Life that is grounded in grace is not usually marked by earthly success or blessed by earthly prosperity. Far more often it is marked by suffering. But bears fruit through the suffering. The litany of the gifts of grace is a sketch of the moral and spiritual development that happens in the life which is grounded in the grace of God. It begins with suffering, moves to endurance; then character and finally hope. From there, hope becomes the instrument through which the grace and love of God flourishes. The love to which Paul points is not simply human love. It is God’s love shown in Jesus Christ. The verse about dying for a righteous person and dying for a good person in vs. 7 has puzzled many scholars with good reason. But it all comes down to the main point, that Christ has died not for the righteous and not for the good, but for the ungodly. That is good news because all of us are ungodly and in need of grace and love.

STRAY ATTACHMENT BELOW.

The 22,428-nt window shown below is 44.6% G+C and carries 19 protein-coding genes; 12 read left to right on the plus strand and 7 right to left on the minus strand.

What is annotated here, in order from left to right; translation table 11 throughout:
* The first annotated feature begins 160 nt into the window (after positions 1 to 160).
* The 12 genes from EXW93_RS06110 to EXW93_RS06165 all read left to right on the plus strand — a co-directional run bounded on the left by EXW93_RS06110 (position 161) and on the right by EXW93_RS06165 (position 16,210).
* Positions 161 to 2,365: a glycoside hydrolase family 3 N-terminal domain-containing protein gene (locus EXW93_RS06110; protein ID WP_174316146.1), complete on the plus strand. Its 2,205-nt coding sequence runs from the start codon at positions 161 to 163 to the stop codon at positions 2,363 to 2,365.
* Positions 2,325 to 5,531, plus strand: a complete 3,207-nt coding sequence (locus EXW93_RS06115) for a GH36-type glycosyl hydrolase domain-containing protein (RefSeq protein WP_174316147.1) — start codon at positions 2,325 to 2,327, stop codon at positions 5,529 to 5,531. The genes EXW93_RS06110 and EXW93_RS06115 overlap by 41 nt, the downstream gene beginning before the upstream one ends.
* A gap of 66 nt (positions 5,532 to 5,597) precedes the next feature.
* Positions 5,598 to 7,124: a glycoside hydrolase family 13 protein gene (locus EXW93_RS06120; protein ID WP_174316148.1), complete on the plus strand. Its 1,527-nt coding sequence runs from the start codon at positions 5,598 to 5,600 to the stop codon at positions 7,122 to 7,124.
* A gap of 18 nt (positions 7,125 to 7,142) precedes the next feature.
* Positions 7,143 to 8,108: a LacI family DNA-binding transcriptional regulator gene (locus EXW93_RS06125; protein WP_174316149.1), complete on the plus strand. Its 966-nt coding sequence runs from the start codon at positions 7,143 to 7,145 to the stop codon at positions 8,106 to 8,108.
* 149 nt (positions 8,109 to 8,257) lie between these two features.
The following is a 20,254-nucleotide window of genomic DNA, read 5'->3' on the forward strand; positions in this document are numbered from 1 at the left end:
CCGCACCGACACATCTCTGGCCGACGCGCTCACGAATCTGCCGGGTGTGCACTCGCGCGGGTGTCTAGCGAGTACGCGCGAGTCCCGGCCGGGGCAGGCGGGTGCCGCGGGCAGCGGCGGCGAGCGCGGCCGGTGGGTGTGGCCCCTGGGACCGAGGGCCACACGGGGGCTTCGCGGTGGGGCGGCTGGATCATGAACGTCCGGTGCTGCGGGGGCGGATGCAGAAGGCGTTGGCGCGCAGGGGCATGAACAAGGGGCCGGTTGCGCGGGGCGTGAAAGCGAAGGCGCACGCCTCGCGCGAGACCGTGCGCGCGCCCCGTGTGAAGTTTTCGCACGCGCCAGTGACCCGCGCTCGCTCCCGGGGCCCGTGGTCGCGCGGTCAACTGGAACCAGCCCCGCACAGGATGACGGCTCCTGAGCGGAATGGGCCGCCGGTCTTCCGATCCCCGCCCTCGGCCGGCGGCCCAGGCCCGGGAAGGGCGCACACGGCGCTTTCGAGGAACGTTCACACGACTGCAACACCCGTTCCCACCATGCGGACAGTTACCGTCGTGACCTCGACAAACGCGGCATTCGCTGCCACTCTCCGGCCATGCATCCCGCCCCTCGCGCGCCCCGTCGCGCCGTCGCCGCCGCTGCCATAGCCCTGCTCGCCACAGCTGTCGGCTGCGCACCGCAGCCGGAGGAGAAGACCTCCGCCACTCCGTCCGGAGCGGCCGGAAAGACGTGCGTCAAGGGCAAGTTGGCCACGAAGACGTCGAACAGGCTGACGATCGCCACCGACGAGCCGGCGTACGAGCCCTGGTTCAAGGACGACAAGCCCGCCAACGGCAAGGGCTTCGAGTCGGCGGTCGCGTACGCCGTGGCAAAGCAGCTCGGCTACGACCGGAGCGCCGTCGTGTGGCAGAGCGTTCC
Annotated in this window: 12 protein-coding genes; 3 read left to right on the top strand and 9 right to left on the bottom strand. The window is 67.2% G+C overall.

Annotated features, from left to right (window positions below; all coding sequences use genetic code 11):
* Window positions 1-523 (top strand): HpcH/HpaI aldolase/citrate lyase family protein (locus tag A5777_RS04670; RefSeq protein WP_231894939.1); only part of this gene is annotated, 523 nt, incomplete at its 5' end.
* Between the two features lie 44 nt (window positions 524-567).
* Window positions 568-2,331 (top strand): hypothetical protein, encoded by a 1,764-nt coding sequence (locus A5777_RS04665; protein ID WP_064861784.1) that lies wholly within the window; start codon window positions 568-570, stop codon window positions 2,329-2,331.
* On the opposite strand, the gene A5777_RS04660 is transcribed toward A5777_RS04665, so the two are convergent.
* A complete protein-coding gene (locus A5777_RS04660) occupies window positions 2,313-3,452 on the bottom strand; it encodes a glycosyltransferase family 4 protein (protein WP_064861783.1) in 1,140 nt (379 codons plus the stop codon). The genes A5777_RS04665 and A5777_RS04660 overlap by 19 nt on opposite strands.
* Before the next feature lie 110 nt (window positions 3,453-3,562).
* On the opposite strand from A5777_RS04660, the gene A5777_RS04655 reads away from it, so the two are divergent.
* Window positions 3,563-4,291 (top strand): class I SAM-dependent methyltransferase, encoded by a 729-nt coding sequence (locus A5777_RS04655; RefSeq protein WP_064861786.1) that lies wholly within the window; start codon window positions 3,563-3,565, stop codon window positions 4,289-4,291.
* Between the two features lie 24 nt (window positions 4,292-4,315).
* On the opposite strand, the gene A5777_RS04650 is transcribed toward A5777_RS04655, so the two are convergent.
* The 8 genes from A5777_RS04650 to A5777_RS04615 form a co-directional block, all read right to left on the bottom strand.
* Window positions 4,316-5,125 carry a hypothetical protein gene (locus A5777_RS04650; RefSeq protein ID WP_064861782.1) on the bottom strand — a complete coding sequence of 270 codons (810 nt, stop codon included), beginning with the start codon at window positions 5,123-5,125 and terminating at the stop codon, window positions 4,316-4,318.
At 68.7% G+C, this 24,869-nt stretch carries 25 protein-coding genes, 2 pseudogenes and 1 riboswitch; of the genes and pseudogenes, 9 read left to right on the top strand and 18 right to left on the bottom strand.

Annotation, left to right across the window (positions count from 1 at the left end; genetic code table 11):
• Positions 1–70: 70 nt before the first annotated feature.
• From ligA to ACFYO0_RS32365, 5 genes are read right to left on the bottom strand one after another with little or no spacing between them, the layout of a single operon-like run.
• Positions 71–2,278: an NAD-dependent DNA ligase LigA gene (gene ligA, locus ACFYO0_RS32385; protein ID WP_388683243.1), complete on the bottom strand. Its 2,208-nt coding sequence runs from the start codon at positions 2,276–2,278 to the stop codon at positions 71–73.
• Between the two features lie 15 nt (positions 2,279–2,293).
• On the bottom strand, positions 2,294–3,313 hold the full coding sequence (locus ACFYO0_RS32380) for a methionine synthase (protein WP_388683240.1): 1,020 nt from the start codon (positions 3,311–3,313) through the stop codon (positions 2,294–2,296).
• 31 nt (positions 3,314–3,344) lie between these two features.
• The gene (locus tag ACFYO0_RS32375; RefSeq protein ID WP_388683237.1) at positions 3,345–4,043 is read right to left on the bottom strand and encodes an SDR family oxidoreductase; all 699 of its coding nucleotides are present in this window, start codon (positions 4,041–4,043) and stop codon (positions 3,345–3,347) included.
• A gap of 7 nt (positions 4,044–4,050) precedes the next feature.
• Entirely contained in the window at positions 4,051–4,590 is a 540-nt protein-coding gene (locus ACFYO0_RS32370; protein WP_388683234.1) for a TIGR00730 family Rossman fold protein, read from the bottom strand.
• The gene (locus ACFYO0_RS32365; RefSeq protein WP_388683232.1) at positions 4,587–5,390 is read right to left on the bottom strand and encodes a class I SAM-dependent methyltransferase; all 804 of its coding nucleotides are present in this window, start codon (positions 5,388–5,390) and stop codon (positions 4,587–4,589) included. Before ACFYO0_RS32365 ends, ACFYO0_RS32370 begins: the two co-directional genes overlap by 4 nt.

So what counts is not so much our access to God as God’s access to us. It is not that we reach longingly toward heaven but that heaven reaches out longingly to us. It is not that we are good enough or wise enough or obedient enough to gain God; it is that God has gained us for Godself.
We struggle to come up with a doctrine of the atonement, and all the classical solutions seem fall short. Paul was blessed by a richly unsystematic mind. His language about what Jesus does shifts from verb to verb: Christ saves; Christ justifies; Christ reconciles. His description of what Christ does shifts from metaphor to metaphor: an obedient second Adam undoes the disobedience of the first. A sinless man is made to be sin. A godly Messiah dies for ungodly people.
The claim outreaches all our metaphors. The name embraces all our weaknesses: Jesus Christ, access to God’s grace; where we stand.